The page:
By Amanda Markel
Last week, my children attended a “Kantorei Kamp” at one of our sister congregations. It was a great experience for them. Even in just a week’s time, they learned a lot about music, had daily worship where they got to sing a wide variety of hymns, had an opportunity to share their time and talents when they sang at several different locations, and had some good, old-fashioned fun with their brothers and sisters in Christ. It was really wonderful…I wish every Lutheran child could have a similar experience!
It did get me thinking, though. We spend a lot of time in Sunday School and Vacation Bible School teaching our children fun, cute little songs that as adults they probably won’t encounter (unless someday their children sing them, too!). And cute, fun songs have their place. But we should be spending as much, if not more, time on teaching our children hymnody.
I’m not sure why we don’t. Maybe it’s because we assume children find hymns to be boring. Or maybe we think they’re not capable of learning verses, and even whole hymns. But if we believe either of these things to be true, we’re selling our children short, because children have great memories, and a great ability to hear the Word of God in hymns.
The Lutheran church, in particular, has a rich history of hymnody. Our theology is expressed so well in the various hymns found in our hymnals. And words set to music are often easier to remember than just words alone (which is why the Sing the Faith CD that CPH produces is so popular), so hymns are a natural way to help our children learn how to participate in corporate worship, as well as learn the truths of the Bible.
How do we go about intentionally teaching our children hymns, then? The first way to do this is also the easiest and most obvious…encourage them to participate in Sunday morning worship. For children who are learning how to read and older, have them follow along in the hymnal. Model how to move from verse to verse, and where extra verses to longer hymns appear. And for those children who have not yet learned to read…well, you may be surprised at what they pick up! So encourage them to sing along with the words they do know!
We can also teach children hymns in settings such as Sunday School and VBS. Does this change have to be immediate and complete? No. I’m not saying that next Sunday, every Sunday School should abandon all the short, catchy little songs that they have been using, and go to hymns only. But you can add one hymn at a time to your rotation, or a verse here and there. Help children learn the words to the favorite hymns of the congregation, especially those children who are not yet reading…this will help them better participate in Sunday morning worship.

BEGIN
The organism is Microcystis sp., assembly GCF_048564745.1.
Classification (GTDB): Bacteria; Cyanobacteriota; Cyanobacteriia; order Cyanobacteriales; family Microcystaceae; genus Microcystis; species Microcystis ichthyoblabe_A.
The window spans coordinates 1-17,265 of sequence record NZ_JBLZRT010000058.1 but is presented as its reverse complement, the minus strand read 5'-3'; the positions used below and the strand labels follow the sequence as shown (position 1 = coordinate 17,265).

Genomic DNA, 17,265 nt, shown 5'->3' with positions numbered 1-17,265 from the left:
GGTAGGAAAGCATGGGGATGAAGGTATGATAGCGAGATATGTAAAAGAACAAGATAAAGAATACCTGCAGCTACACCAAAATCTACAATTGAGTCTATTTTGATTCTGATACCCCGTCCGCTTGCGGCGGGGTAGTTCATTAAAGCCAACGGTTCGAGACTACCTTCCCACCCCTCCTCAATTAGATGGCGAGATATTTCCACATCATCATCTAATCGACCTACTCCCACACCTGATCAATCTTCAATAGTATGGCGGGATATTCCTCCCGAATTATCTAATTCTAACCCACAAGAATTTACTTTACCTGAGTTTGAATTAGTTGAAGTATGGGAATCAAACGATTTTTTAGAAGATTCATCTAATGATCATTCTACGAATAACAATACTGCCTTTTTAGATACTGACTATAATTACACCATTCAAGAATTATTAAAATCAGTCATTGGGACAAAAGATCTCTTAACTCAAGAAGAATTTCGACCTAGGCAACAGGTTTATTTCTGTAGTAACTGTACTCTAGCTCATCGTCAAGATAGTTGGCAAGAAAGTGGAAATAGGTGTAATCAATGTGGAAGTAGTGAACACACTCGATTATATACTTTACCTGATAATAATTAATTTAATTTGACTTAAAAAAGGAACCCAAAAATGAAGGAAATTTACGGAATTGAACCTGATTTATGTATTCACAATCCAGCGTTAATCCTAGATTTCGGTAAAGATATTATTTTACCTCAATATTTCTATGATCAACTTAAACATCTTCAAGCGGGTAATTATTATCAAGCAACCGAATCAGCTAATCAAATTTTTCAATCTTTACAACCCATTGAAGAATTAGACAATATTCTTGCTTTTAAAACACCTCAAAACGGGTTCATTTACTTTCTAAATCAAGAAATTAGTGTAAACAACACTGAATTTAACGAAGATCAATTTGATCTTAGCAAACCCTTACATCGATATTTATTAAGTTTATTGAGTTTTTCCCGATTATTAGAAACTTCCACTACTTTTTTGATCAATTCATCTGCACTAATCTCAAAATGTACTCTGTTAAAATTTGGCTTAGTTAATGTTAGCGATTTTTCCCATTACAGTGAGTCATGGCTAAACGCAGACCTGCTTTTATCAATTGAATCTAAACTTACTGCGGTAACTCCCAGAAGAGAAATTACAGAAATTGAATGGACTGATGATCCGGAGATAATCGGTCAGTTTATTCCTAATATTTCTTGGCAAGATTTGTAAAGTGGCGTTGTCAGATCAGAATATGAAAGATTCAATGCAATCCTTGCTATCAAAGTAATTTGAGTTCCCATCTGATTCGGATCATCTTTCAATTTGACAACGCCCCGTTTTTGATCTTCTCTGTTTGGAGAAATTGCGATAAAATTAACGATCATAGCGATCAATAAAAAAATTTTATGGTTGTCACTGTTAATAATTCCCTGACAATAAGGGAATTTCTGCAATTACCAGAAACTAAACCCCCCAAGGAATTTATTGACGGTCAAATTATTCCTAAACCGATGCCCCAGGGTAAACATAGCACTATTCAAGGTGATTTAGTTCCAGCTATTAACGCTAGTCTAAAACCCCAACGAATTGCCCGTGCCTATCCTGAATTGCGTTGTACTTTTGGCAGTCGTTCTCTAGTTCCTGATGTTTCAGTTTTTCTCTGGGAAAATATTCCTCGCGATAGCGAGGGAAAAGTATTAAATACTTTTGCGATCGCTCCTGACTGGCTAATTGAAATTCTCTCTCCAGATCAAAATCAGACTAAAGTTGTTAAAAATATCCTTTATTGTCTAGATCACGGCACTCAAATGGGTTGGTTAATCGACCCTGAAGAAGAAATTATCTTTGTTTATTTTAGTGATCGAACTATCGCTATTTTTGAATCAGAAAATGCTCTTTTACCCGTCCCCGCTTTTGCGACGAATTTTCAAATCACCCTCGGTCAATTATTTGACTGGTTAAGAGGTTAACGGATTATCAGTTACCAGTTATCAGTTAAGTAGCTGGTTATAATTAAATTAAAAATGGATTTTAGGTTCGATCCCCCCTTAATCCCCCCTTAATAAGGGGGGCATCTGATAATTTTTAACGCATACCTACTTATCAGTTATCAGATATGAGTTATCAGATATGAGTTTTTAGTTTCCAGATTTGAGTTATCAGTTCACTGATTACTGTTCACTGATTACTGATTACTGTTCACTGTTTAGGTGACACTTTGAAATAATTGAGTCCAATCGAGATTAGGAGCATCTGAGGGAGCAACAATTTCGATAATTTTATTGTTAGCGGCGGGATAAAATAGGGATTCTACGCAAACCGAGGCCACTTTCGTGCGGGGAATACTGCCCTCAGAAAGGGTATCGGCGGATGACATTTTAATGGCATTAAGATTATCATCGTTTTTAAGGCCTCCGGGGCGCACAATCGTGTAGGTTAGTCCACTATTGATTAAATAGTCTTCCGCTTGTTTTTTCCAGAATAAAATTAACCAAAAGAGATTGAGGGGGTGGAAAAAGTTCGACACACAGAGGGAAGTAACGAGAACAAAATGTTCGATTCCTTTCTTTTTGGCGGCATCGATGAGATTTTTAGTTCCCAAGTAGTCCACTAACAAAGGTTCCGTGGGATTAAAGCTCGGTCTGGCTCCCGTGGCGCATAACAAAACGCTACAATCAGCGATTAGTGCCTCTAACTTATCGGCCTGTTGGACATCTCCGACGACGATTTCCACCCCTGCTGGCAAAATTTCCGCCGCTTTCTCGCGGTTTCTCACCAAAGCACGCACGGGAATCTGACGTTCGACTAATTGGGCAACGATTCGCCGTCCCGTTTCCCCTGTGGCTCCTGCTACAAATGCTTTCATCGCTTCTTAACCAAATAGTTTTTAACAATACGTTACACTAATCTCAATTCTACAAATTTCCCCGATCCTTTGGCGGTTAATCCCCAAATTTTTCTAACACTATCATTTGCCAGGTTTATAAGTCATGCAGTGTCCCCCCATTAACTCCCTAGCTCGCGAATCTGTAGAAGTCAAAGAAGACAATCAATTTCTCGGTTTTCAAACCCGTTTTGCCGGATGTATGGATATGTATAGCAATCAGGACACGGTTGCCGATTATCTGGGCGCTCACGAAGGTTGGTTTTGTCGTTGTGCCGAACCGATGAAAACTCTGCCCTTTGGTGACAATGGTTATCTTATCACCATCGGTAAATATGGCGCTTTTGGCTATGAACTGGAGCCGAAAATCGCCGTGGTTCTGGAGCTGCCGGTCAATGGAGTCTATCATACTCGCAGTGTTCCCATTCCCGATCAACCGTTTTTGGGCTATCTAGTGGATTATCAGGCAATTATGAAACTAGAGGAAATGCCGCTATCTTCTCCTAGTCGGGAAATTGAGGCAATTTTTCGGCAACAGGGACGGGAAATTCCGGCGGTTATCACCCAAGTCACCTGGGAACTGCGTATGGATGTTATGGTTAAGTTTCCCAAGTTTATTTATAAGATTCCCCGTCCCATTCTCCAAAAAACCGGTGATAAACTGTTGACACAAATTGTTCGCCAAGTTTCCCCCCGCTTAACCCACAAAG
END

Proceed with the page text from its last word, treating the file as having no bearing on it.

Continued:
You can also help you children learn, understand, and appreciate hymns at home. This can be easier for some families than others, but it all begins with making sure you have a hymnal (preferably the one your congregation uses) in your home. (A My First Hymnal from CPH can also be a great resource for smaller children.) For homeschooling families, it’s simple to add a hymn to your morning religion lessons. Have your children memorize the words, discuss what they mean, answer any questions about concepts or vocabulary that may be unfamiliar, and sing the hymn together daily, if possible. For families with musical abilities, sing the hymns together, and if you have an instrumentalist, call upon him or her to accompany the singing.
But what if you don’t homeschool and/or aren’t musically gifted? You can still help your children learn hymnody. Ask your pastor what the hymn of the day will be next Sunday (I’m pretty sure he’ll be thrilled you’re asking!), and find specific times throughout the week to at least read through it a few times with your children before the service. Or, discuss the sermon hymn from the Sunday previous, and make sure it was understood by everyone in your family. You will have to intentionally set time aside to do this, so mark it on your calendar if you need to.
You can also just pick a hymn appropriate to the church season from the hymnal, and read and/or sing through it. Start with hymns that are familiar to you as a parent, something you might be able to sing, even if you’re like me, and not musically gifted (trust me, you don’t have to sound good…your children will just appreciate singing with you!). Find a CD of hymns, and play it around the house or in the car…the more you listen to hymns, the more familiar you will all become with the tunes, and the easier it will be for everyone in your house to sing them.
Like any other aspect of teaching the faith to our children, teaching our church’s hymnody is something we need to do intentionally, something that we must set aside time in already busy lives to do. But learning the hymns of our church, and learning how to participate in corporate worship are valuable life skills that your children will continue using after they are grown and out of your home, so it’s well worth the effort it takes to teach them!